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Reunion of Test Tube Babies

Since the first test tube baby was born 22 years ago, the technique has helped produce tens of thousands of babies. Jon Frankel reports.

An estimated one in six couples suffer from infertility. For many of them In Vitro fertilization is the remedy. Where an egg is fertilized outside of the body and then implanted in the womb to grow. The science has improved a lot over the years. We caught up with one doctor who counts his success stories in the thousands.

There were strollers by the dozen. A caravan of kids conceived in a petri dish. It was a family affair. No matter what size, come one or come all.

It was a field of dreams come true. "We were actually told that we probably couldn't have children," says one parent Marj Blinderman. "Thanks to Dr. Lavy, we have two beautiful girls."

Nearly 15-hundred children and proud parents came to celebrate life and the one man they have in common. Gad Lavy, who ten years ago started the New England Fertility Institute in Connecticut.

"It’s just awesome," says Lavy. "It’s amazing and it’s hard to describe this is what I always wanted to do. It is very gratifying to be able to see all them."

With Dr. Lavy's help, Adam and Marj Blinderman now have 14-month old twins Katie and Madeline. "It is overwhelming," says Adam. "These guys are a gift. And I get very emotional but Dr. Lavy did some great things. I can't thank him enough. That's what he means. He's tremendous."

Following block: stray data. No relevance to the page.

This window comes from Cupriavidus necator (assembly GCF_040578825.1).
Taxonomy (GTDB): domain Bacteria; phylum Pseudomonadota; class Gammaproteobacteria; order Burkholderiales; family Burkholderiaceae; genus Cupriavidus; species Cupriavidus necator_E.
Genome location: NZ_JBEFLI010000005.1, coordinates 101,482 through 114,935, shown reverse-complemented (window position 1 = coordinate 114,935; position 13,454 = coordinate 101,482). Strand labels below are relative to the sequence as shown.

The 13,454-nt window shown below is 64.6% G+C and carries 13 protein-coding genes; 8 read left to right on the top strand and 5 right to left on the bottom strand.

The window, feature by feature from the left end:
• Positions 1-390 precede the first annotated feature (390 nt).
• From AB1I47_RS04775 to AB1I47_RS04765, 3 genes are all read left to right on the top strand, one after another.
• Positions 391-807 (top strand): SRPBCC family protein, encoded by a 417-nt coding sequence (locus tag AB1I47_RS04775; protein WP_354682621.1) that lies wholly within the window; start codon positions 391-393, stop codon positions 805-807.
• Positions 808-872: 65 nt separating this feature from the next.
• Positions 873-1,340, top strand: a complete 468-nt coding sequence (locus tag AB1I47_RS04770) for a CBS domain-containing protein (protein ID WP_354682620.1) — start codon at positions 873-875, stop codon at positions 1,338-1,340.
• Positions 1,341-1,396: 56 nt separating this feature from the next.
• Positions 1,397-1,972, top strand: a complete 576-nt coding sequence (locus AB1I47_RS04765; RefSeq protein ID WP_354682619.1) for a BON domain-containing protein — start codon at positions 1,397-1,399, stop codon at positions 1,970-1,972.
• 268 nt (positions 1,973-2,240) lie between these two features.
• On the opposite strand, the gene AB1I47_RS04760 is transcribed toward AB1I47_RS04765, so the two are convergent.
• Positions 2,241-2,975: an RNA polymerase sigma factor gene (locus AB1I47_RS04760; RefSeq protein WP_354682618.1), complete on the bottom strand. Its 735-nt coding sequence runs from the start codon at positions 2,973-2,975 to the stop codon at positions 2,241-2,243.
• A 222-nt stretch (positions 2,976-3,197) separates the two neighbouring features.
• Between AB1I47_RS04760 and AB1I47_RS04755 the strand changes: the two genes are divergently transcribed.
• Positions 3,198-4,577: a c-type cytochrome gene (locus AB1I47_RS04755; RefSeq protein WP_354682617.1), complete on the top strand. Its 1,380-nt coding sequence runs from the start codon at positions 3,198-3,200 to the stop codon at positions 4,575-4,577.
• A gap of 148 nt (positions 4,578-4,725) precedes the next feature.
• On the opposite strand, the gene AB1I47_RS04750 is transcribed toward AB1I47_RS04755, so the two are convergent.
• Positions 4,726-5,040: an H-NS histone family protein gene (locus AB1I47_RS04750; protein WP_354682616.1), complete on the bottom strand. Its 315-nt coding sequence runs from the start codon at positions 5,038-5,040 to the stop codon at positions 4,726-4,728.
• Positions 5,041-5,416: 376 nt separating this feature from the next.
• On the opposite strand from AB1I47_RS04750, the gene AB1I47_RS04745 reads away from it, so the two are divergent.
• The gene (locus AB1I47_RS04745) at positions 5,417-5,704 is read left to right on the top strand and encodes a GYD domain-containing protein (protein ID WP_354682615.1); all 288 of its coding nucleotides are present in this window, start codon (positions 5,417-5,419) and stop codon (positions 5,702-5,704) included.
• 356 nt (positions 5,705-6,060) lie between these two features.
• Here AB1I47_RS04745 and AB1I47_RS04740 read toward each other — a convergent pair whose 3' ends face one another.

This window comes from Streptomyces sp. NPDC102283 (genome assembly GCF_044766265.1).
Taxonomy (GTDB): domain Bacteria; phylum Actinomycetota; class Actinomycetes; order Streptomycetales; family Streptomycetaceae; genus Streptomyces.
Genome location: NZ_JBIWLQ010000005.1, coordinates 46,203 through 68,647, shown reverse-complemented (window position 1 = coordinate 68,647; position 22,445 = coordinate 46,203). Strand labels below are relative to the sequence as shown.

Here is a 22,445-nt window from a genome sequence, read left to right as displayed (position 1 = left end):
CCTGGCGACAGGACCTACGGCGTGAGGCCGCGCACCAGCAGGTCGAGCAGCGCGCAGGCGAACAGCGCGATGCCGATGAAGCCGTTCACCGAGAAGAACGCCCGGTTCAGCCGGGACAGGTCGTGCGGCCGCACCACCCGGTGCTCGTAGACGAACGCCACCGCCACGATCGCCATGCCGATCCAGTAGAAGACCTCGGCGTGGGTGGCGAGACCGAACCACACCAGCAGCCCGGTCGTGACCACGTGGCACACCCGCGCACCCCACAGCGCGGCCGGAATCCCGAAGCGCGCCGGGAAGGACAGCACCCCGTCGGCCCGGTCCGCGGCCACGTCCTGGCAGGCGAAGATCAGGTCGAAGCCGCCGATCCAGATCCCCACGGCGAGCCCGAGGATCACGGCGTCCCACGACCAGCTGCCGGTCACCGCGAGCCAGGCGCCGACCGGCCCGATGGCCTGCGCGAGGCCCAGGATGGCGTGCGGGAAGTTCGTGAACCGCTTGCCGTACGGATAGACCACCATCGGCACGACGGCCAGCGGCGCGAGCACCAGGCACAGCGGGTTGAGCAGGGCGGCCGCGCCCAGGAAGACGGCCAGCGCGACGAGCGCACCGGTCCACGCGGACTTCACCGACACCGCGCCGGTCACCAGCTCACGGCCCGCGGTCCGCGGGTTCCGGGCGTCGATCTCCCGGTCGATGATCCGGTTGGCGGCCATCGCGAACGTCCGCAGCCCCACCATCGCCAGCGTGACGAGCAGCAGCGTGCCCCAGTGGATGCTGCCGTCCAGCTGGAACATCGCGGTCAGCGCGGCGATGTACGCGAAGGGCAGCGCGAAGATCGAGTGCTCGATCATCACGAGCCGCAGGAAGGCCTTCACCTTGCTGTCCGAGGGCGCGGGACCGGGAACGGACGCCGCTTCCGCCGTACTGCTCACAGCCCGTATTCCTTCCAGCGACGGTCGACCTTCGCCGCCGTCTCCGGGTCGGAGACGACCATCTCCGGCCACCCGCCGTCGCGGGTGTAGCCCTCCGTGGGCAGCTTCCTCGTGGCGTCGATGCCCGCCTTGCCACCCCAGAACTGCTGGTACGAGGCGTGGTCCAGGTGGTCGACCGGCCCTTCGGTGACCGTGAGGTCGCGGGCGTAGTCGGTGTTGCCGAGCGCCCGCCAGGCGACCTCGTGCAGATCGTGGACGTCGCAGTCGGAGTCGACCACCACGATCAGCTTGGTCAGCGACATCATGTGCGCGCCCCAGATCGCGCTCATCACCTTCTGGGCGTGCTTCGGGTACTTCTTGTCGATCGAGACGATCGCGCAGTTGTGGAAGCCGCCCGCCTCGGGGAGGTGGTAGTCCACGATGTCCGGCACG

Moms, Dads and kids lined up as if he were Santa Claus - but Dr. Lavy has already given his gift.

Twenty years ago many considered this science to be messing with mother nature. But today's In Vitro baby has a much more acceptable face. John and Lynny Brantely's son Marcus is now three and a half.

"People don't say hey look at my son he was an In Vitro child," says John. "You don't do that. When you come here you realize how many people have some of the same problems. And there's nothing wrong with it. There's no stigma attached to it."

What does come with these techniques is the chance that parents will get more than they bargained for. Dr. Lavy's efforts resulted in triplets for the Salerno family.

"Without him and his staff, none of this would have been possible and our lives are 3 times better for it," says Maureen Salerno.

"To see how many people were in exactly the same boat we were in and to be helped out the way we were helped out. I mean the results speak for themselves," says Michael Salerno.

Even though the science has progressed a lot, there are no guarantees. The chances of success are still only 35% to 40%. The reason you see so many twins and triplets is that a doctor will usually implant several embryos to increase the odds of a successful pregnancy.

You can limit the number of embryos you implant so that you don't run the risk of having a large number of babies, which an be dangerous to the mother and the babies. The cases you hear about Septuplets and Octuplets are associated with using drugs to stimulate the ovaries.

In Vitro is now thought to be the safest because you can eliminate the chance of a high multiple birth. But it's expensive, around ten thousand dollars for one try. Treatment with drugs is much cheaper so many people try that route first.

Thirteen states have passed laws requiring insurance companies to cover fertility treatments, but not all cover In Vitro.

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